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TERRORISM : Greece Turns Page With Bomb Trial : Move to Prosecute Arab in Jet Crash Signals Athens' Stiffening Resolve


ATHENS — Poised uncomfortably between touchy Arab neighbors and new-found friends in Washington, the young conservative government of Prime Minister Constantine Mitsotakis is turning a cautious new page in Greece's confrontation with terrorism.

Mitsotakis, who has personal loathing for terrorists, has ordered a trial in Athens for Mohammed Rashid, a 40-year-old jailed Palestinian accused of the 1982 in-flight bombing of an American jetliner over the Pacific.

The United States had long sought Rashid's extradition for the bombing, which killed a Japanese teen-ager and injured 15 other passengers on a Tokyo-Honolulu flight. Rashid's lawyers demand a prompt trial, probably early next year.

If Mitsotakis' rejection of the extradition request is a gesture to the Arab world, his decision to prosecute Rashid for murder before a Greek court signals a stiffening of official Greek resolve. It is also a gamble, helping to repair Greece's anti-terrorist credibility at the risk of a terrorist backlash.

Greece is the only European Community nation still prey to domestic terrorists. In addition, under Socialist Andreas Papandreou, the autocratic prime minister for most of the 1980s, Greece became a staging area--and, critics say, a safe harbor--for Middle Eastern terrorist groups.

Papandreou, whom Mitsotakis defeated at the polls last April, took pains to extend Greece's strategic and ideological ties with the Arabs, who support Greece against Turkey in the longstanding dispute over Cyprus.

"The Greek government's anti-terrorism policy appears to be one of complete surrender," charged nine U.S. congressmen protesting Papandreou's stubborn refusal to extradite Rashid, who was arrested at Athens airport on an American tip in 1988 as he tried to enter Greece on a forged Syrian passport.

At the head of a conservative free-market government, Mitsotakis does not want to alienate Greece's neighbors or jeopardize trade with the Arab world. He has moved decisively toward the West, nonetheless, becoming the first Greek prime minister in 26 years to visit Washington as well as seeking common cause with impatient European Community partners. Gripped by deep economic crisis, Greece is the sick man of the new Europe and needs costly care.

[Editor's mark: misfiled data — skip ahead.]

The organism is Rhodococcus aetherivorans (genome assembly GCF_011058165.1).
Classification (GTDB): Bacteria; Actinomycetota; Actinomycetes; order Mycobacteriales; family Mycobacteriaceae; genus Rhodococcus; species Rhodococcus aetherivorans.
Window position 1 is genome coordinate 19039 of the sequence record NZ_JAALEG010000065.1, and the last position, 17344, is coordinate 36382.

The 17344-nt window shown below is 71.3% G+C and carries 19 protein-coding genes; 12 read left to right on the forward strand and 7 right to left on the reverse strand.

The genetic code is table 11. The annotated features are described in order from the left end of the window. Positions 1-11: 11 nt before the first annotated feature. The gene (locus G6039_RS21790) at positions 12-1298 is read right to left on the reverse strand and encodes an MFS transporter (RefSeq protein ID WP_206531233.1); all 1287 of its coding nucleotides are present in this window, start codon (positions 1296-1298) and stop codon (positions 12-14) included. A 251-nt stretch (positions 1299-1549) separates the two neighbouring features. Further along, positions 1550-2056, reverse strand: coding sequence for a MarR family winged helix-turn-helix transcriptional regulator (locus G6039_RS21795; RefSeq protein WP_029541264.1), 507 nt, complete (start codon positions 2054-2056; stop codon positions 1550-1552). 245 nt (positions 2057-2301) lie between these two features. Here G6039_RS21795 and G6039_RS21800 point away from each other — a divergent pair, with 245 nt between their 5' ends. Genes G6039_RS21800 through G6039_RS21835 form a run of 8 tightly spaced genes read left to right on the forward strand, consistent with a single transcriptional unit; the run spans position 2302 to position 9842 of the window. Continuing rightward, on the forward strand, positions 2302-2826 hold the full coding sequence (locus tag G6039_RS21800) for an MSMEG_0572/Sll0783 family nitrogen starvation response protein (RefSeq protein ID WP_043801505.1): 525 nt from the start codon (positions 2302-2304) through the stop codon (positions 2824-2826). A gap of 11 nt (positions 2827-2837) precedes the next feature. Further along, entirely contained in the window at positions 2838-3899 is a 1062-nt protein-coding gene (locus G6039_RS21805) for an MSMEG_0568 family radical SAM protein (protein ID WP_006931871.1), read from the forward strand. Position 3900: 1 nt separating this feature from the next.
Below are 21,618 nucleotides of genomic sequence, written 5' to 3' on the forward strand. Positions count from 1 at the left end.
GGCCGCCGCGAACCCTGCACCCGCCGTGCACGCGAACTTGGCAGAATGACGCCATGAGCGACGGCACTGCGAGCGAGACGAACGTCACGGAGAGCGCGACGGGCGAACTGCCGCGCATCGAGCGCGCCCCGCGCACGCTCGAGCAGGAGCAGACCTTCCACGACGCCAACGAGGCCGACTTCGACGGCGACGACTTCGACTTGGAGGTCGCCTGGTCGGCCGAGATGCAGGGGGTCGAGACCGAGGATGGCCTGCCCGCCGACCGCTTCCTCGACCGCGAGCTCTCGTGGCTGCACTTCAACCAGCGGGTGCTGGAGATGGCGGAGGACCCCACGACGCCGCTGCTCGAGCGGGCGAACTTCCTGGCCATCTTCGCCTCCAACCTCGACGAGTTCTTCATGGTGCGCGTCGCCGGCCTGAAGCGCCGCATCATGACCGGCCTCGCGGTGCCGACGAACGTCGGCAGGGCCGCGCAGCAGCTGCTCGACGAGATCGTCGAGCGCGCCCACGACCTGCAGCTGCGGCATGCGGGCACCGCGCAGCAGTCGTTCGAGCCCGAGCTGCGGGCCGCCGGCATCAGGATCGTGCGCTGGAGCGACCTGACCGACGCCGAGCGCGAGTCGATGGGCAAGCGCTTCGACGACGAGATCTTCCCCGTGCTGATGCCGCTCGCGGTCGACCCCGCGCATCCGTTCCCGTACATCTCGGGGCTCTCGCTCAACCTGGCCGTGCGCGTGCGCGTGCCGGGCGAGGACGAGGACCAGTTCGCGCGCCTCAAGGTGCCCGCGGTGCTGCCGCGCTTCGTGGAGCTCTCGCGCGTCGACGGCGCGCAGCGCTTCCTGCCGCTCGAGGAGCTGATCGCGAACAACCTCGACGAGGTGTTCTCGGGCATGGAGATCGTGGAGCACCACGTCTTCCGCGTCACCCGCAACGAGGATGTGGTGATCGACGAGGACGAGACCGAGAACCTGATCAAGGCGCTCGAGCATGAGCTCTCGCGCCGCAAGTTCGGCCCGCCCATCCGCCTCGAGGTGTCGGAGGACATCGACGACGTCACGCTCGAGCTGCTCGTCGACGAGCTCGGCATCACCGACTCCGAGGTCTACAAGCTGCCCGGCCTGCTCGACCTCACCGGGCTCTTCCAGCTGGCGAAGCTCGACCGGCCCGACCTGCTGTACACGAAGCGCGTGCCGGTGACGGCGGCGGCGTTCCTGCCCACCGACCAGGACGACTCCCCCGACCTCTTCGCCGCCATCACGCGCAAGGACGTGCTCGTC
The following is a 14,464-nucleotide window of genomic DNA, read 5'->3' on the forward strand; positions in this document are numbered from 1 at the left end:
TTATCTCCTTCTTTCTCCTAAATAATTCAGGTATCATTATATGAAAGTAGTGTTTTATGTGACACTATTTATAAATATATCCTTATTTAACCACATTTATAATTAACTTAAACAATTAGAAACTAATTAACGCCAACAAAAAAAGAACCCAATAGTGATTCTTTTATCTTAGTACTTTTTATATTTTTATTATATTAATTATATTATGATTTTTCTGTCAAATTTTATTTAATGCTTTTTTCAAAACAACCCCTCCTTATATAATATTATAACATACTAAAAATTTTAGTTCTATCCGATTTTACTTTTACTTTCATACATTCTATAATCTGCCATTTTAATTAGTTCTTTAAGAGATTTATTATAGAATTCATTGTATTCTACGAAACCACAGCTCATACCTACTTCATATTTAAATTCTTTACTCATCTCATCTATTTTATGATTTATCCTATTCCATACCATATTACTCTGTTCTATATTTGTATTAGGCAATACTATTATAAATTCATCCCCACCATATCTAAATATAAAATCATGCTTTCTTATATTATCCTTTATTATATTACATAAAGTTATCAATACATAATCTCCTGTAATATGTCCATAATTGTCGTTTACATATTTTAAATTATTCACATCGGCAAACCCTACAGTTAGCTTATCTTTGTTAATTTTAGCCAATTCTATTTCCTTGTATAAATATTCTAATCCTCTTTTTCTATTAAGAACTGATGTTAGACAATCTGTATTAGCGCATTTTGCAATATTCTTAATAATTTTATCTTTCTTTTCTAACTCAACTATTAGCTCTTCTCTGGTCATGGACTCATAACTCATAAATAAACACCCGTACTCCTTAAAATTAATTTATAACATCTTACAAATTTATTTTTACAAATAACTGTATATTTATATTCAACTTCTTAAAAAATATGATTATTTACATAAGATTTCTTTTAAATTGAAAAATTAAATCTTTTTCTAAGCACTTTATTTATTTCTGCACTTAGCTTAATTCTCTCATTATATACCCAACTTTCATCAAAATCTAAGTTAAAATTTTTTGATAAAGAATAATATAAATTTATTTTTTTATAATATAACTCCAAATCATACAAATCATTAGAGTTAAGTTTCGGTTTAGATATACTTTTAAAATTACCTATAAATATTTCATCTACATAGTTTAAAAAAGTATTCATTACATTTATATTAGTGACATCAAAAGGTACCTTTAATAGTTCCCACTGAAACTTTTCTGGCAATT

Nor does Mitsotakis have any time for terrorists: His Parliament member son-in-law, Pavlos Bakoyannis, was assassinated in downtown Athens last fall by members of a small Greek terrorist gang called 17th of November, which has sporadically killed prominent Greek officials with impunity since 1975. Its American victims include CIA station chief Richard Welch in 1975 and the American defense attache, Navy Capt. William Nordeen, in 1988.

That same year, Arab terrorists thought to be part of the Abu Nidal group killed nine people in an attack on a tourist ferry returning to Athens from a day's cruise around nearby islands.

Rashid will be tried here under a new Greek law that authorizes prosecution for crimes committed abroad. American investigators assembled the evidence that Greek prosecutors will use against him. Two U.S. witnesses, an FBI agent and a Palestinian defector, may be called to testify for the prosecution, according to Rashid's lawyers.

American officials say they would have preferred to see Rashid tried in the United States. Officially, though, the State Department, stressing its excellent relations with a Mitsotakis government strong in "its determination to fight terrorism on all fronts," said it has no objection to trial in Greece. The department expressed "confidence in the commitment of the Greek government to prosecute Rashid aggressively."

An investigating magistrate accuses Rashid, a self-described operative of the armed wing of the Palestine Liberation Organization, of premeditated murder, planting explosives and damaging an aircraft. Defense lawyers, who have told reporters in Greece that they are being paid by the PLO, say they will demonstrate Rashid's innocence. If convicted on the murder charge, he could get life in prison.

"The U.S. seems to be pressuring the Greek government to hand our client the heaviest sentence possible," said defense attorney Spyros Fytrakis, who applauds the Mitsotakis decision to hold the trial in Greece.

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